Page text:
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The Poet Game: A Novel by Salar Abdoh
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The Poet Game: A Novel

by Salar Abdoh

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Amazon.com Amazon.com Review (ISBN 0312209681, Paperback)

Sami Amir, the protagonist of Salar Abdoh's debut novel, The Poet Game, is hardly your run-of-the-mill spook. The son of an American mother and an unknown Iranian father, raised in a Catholic orphanage outside of Tehran, and fluent in English, he has, until recently, made his living as a translator for an operation known as "the Office." Sami's employer is an ultrasecret organization that monitors the actions of the Iranian military and intelligence services in an effort to undercut the influence of hard-line Islamic extremists in the government. To this end, it has sent Sami into the field--to New York, in fact--to thwart an act of terrorism.

Pretending to be an operative for an organization known as Section 19, our man from Tehran must infiltrate a bizarre world of Islamic militants, mad-bomber wannabes, reluctant middlemen, and one or two guys who might even be the real deal. Between the Libyans, Palestinians, Pakistanis, and odd-ball American black Moslems, it's getting hard to keep track of the players--and their differing agendas--without a scorecard. Then Sami's contact from the Office shows up and confuses matters even more. An American, a woman, a poet and part-time stripper--and possibly a double agent--Ellena is not what he was expecting. As Sami penetrates deeper into the labyrinthine world of Middle Eastern politics, he is also drawn reluctantly into a love affair with her--a relationship he characterizes as "two failed poets trying to get it right in the wrong trade."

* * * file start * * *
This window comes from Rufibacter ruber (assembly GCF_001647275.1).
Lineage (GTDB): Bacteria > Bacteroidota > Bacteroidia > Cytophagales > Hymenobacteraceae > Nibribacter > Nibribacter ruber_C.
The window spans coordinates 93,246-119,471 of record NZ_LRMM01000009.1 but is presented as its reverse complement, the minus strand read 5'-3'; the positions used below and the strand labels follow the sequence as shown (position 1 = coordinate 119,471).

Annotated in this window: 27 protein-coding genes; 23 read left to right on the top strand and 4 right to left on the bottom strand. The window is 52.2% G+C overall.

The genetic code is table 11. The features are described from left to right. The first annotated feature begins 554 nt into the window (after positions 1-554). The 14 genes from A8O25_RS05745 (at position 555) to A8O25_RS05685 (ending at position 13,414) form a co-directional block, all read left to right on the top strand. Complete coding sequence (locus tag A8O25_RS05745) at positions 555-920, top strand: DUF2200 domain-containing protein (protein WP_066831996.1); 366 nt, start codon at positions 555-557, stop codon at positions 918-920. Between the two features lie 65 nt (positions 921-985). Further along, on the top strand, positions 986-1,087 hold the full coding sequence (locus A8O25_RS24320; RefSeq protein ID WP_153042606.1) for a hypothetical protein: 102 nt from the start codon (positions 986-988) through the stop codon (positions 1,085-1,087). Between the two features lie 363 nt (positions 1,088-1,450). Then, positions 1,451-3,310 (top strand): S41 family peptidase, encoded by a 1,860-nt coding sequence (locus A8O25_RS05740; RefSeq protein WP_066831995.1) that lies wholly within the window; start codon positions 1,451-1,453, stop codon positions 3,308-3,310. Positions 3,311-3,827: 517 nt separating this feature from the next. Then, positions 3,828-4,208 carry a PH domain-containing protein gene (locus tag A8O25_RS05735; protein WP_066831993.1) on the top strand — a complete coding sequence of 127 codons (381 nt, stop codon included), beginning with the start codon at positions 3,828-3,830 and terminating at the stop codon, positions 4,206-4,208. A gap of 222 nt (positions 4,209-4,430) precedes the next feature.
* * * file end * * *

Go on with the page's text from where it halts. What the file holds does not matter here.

Salar Abdoh is aiming high with The Poet Game--a spy story that is more than just a thriller, a noir novel that transcends pulp fiction. If, at times, the plot becomes overly convoluted and suffers from one double-double-cross too many, Abdoh's elegant prose and deft characterization make up for it. Sami might be a failed poet, but he is no romantic when it comes to his profession: "For what was any of this but another means of making a living--no different really than performing open-heart surgery or collecting garbage at night." And in the end, it is this sad, clear-eyed vision of himself and his world that makes Sami Amir's fate worth caring about. --Sheila Bright

(retrieved from Amazon Mon, 30 Sep 2013 14:15:21 -0400)

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